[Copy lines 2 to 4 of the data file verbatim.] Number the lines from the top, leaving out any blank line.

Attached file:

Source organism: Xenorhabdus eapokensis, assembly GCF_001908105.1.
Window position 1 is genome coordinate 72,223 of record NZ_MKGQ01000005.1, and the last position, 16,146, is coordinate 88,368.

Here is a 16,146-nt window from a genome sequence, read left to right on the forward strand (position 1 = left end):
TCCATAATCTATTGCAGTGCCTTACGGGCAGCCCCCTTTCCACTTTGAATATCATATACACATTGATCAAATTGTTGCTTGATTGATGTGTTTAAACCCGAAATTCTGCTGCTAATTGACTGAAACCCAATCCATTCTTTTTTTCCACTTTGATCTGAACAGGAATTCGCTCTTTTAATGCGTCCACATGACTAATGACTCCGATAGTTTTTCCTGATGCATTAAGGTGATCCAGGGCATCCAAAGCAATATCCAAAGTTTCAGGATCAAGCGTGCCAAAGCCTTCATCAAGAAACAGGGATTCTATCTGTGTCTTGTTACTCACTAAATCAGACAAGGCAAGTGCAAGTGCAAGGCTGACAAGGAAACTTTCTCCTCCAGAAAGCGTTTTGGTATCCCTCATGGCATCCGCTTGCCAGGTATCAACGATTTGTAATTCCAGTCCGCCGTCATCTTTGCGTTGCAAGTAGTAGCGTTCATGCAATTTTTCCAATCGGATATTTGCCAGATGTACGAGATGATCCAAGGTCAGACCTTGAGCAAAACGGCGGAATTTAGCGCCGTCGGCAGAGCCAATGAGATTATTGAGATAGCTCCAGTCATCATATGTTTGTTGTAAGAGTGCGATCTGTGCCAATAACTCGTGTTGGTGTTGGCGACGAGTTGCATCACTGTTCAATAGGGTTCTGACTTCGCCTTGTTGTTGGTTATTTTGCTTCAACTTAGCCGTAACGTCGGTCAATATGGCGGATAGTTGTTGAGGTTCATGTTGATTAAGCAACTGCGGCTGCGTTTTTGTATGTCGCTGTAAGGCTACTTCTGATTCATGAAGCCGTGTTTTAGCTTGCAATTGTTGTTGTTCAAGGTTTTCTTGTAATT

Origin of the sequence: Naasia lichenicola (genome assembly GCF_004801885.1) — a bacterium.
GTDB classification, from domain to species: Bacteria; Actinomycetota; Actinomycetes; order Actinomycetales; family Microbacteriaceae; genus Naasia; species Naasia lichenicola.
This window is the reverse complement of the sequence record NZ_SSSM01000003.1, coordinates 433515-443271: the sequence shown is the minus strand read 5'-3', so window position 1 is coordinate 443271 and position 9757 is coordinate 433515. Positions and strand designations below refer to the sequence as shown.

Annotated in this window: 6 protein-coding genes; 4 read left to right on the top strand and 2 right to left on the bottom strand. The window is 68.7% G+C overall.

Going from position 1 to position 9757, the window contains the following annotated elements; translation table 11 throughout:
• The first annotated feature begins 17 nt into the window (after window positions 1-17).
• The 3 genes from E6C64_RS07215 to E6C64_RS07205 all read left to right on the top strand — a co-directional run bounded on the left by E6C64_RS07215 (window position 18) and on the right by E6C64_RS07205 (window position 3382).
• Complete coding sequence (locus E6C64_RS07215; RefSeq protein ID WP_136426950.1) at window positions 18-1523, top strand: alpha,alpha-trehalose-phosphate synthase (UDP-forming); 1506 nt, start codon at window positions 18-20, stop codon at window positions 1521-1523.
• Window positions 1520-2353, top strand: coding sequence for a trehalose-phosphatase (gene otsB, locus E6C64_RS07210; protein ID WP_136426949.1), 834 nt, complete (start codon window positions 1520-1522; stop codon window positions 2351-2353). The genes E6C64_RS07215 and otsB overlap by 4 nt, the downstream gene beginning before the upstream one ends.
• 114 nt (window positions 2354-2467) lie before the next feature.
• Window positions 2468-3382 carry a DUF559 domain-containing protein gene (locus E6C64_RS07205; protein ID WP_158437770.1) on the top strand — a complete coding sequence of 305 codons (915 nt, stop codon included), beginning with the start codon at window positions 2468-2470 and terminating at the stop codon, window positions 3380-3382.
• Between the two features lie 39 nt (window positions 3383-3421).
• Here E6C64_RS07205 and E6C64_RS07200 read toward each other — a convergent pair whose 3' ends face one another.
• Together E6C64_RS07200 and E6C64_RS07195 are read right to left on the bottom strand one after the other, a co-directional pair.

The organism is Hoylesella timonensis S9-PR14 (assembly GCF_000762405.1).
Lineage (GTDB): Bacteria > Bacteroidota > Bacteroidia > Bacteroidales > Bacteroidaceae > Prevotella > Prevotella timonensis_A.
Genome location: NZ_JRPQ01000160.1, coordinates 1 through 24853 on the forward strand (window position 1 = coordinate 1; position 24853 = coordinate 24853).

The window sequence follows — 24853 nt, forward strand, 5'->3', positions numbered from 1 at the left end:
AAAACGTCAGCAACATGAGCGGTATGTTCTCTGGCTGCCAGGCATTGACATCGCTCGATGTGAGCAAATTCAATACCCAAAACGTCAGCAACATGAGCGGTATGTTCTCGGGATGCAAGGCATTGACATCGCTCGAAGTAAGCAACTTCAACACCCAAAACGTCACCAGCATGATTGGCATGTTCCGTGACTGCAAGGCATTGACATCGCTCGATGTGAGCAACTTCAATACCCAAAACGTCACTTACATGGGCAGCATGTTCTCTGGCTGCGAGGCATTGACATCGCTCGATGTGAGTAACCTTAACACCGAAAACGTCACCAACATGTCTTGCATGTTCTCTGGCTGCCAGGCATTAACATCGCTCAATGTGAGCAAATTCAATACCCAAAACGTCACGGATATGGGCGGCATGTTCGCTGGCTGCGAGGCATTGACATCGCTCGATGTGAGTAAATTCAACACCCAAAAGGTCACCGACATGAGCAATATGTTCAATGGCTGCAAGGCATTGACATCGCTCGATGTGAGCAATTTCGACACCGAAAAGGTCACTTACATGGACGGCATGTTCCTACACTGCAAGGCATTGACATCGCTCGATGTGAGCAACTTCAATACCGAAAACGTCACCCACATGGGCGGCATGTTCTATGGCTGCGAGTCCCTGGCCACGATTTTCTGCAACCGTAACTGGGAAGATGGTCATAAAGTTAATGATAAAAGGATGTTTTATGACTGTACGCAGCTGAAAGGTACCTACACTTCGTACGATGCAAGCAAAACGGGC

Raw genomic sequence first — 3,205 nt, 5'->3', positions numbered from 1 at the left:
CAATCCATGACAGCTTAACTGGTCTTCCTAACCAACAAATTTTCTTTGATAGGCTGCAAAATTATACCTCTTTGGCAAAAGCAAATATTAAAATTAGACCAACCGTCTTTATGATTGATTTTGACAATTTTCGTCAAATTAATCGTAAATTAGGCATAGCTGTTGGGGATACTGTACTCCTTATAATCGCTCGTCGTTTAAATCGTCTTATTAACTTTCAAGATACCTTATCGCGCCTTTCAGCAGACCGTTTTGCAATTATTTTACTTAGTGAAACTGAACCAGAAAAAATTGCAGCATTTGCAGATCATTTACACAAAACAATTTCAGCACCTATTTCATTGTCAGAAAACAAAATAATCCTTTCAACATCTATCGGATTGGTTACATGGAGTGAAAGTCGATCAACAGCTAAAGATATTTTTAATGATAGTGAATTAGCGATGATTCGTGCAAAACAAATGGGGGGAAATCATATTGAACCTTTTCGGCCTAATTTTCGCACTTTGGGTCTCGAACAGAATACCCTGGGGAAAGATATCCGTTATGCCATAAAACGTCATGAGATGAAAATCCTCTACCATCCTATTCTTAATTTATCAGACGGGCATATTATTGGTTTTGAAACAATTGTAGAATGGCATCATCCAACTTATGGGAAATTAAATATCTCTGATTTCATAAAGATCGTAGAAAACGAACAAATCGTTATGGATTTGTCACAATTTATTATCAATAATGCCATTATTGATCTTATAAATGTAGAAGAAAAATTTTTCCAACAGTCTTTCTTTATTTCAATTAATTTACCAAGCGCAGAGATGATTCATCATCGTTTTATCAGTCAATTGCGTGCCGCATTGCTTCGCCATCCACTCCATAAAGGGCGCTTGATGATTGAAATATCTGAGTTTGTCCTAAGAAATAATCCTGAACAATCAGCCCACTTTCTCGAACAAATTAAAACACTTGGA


Window position 1 is genome coordinate 72,223 of record NZ_MKGQ01000005.1, and the last position, 16,146, is coordinate 88,368.

Here is a 16,146-nt window from a genome sequence, read left to right on the forward strand (position 1 = left end):
TCCATAATCTATTGCAGTGCCTTACGGGCAGCCCCCTTTCCACTTTGAATATCATATACACATTGATCAAATTGTTGCTTGATTGATGTGTTTAAACCCGAAATTCTGCTGCTAATTGACTGAAACCCAATCCATTCTTTTTTTCCACTTTGATCTGAACAGGAATTCGCTCTTTTAATGCGTCCACATGACTAATGACTCCGATAGTTTTTCCTGATGCATTAAGGTGATCCAGGGCATCCAAAGCAATATCCAAAGTTTCAGGATCAAGCGTGCCAAAGCCTTCATCAAGAAACAGGGATTCTATCTGTGTCTTGTTACTCACTAAATCAGACAAGGCAAGTGCAAGTGCAAGGCTGACAAGGAAACTTTCTCCTCCAGAAAGCGTTTTGGTATCCCTCATGGCATCCGCTTGCCAGGTATCAACGATTTGTAATTCCAGTCCGCCGTCATCTTTGCGTTGCAAGTAGTAGCGTTCATGCAATTTTTCCAATCGGATATTTGCCAGATGTACGAGATGATCCAAGGTCAGACCTTGAGCAAAACGGCGGAATTTAGCGCCGTCGGCAGAGCCAATGAGATTATTGAGATAGCTCCAGTCATCATATGTTTGTTGTAAGAGTGCGATCTGTGCCAATAACTCGTGTTGGTGTTGGCGACGAGTTGCATCACTGTTCAATAGGGTTCTGACTTCGCCTTGTTGTTGGTTATTTTGCTTCAACTTAGCCGTAACGTCGGTCAATATGGCGGATAGTTGTTGAGGTTCATGTTGATTAAGCAACTGCGGCTGCGTTTTTGTATGTCGCTGTAAGGCTACTTCTGATTCATGAAGCCGTGTTTTAGCTTGCAATTGTTGTTGTTCAAGGTTTTCTTGTAATT